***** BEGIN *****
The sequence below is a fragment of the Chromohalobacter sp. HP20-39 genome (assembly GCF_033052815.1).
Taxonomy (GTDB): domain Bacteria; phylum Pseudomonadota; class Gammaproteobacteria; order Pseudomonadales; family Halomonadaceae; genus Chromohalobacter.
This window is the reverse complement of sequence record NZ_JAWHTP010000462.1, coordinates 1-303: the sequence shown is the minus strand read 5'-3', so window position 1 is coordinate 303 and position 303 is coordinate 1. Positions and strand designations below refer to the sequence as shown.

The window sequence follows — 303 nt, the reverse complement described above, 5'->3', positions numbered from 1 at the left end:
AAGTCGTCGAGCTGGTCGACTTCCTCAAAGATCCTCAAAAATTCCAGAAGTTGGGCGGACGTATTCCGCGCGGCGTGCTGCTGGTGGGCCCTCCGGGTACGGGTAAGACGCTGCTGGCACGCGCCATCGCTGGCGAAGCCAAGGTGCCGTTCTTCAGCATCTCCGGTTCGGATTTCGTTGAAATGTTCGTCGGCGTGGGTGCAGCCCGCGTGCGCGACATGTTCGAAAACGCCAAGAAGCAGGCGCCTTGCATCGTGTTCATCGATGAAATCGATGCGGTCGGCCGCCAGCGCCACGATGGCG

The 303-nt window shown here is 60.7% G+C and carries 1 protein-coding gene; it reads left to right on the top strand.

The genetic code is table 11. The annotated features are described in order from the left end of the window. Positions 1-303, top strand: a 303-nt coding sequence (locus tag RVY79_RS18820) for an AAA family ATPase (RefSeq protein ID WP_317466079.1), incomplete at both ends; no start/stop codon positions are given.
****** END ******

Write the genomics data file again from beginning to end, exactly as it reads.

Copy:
The sequence below is a fragment of the Chromohalobacter sp. HP20-39 genome (assembly GCF_033052815.1).
Taxonomy (GTDB): domain Bacteria; phylum Pseudomonadota; class Gammaproteobacteria; order Pseudomonadales; family Halomonadaceae; genus Chromohalobacter.
This window is the reverse complement of sequence record NZ_JAWHTP010000462.1, coordinates 1-303: the sequence shown is the minus strand read 5'-3', so window position 1 is coordinate 303 and position 303 is coordinate 1. Positions and strand designations below refer to the sequence as shown.

The window sequence follows — 303 nt, the reverse complement described above, 5'->3', positions numbered from 1 at the left end:
AAGTCGTCGAGCTGGTCGACTTCCTCAAAGATCCTCAAAAATTCCAGAAGTTGGGCGGACGTATTCCGCGCGGCGTGCTGCTGGTGGGCCCTCCGGGTACGGGTAAGACGCTGCTGGCACGCGCCATCGCTGGCGAAGCCAAGGTGCCGTTCTTCAGCATCTCCGGTTCGGATTTCGTTGAAATGTTCGTCGGCGTGGGTGCAGCCCGCGTGCGCGACATGTTCGAAAACGCCAAGAAGCAGGCGCCTTGCATCGTGTTCATCGATGAAATCGATGCGGTCGGCCGCCAGCGCCACGATGGCG

The 303-nt window shown here is 60.7% G+C and carries 1 protein-coding gene; it reads left to right on the top strand.

The genetic code is table 11. The annotated features are described in order from the left end of the window. Positions 1-303, top strand: a 303-nt coding sequence (locus tag RVY79_RS18820) for an AAA family ATPase (RefSeq protein ID WP_317466079.1), incomplete at both ends; no start/stop codon positions are given.